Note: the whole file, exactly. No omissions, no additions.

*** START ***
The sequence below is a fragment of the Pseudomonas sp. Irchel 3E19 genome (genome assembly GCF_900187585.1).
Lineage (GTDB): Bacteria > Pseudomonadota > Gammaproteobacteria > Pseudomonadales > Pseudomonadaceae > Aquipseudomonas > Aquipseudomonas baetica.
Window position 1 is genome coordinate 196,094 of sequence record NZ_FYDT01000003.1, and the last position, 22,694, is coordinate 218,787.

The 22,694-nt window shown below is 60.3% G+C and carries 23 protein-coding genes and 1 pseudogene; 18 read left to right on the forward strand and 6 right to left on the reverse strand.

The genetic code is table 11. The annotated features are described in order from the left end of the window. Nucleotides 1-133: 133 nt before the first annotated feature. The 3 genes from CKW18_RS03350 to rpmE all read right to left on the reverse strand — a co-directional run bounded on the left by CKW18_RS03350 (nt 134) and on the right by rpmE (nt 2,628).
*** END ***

The sequence below is a fragment of the Pseudomonas sp. Irchel 3E19 genome (genome assembly GCF_900187585.1).
Lineage (GTDB): Bacteria > Pseudomonadota > Gammaproteobacteria > Pseudomonadales > Pseudomonadaceae > Aquipseudomonas > Aquipseudomonas baetica.
Window position 1 is genome coordinate 196,094 of sequence record NZ_FYDT01000003.1, and the last position, 22,694, is coordinate 218,787.

The 22,694-nt window shown below is 60.3% G+C and carries 23 protein-coding genes and 1 pseudogene; 18 read left to right on the forward strand and 6 right to left on the reverse strand.

The genetic code is table 11. The annotated features are described in order from the left end of the window. Nucleotides 1-133: 133 nt before the first annotated feature. The 3 genes from CKW18_RS03350 to rpmE all read right to left on the reverse strand — a co-directional run bounded on the left by CKW18_RS03350 (nt 134) and on the right by rpmE (nt 2,628).